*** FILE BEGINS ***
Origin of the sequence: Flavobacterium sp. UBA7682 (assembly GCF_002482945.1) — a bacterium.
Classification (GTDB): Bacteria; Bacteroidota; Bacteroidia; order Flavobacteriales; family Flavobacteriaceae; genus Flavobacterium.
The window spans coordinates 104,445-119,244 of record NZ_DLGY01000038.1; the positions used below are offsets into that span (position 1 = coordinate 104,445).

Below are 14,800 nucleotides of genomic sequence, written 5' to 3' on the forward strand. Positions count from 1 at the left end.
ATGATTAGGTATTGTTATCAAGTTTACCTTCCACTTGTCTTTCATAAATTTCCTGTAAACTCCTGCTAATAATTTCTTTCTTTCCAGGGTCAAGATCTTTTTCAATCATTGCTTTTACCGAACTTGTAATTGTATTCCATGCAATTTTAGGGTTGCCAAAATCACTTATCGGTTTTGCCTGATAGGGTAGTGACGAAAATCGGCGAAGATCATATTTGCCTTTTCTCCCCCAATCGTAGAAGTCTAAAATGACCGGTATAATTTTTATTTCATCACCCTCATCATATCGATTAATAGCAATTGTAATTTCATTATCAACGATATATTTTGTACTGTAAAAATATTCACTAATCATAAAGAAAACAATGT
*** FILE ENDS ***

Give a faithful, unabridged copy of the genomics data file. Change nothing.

Origin of the sequence: Flavobacterium sp. UBA7682 (assembly GCF_002482945.1) — a bacterium.
Classification (GTDB): Bacteria; Bacteroidota; Bacteroidia; order Flavobacteriales; family Flavobacteriaceae; genus Flavobacterium.
The window spans coordinates 104,445-119,244 of record NZ_DLGY01000038.1; the positions used below are offsets into that span (position 1 = coordinate 104,445).

Below are 14,800 nucleotides of genomic sequence, written 5' to 3' on the forward strand. Positions count from 1 at the left end.
ATGATTAGGTATTGTTATCAAGTTTACCTTCCACTTGTCTTTCATAAATTTCCTGTAAACTCCTGCTAATAATTTCTTTCTTTCCAGGGTCAAGATCTTTTTCAATCATTGCTTTTACCGAACTTGTAATTGTATTCCATGCAATTTTAGGGTTGCCAAAATCACTTATCGGTTTTGCCTGATAGGGTAGTGACGAAAATCGGCGAAGATCATATTTGCCTTTTCTCCCCCAATCGTAGAAGTCTAAAATGACCGGTATAATTTTTATTTCATCACCCTCATCATATCGATTAATAGCAATTGTAATTTCATTATCAACGATATATTTTGTACTGTAAAAATATTCACTAATCATAAAGAAAACAATGT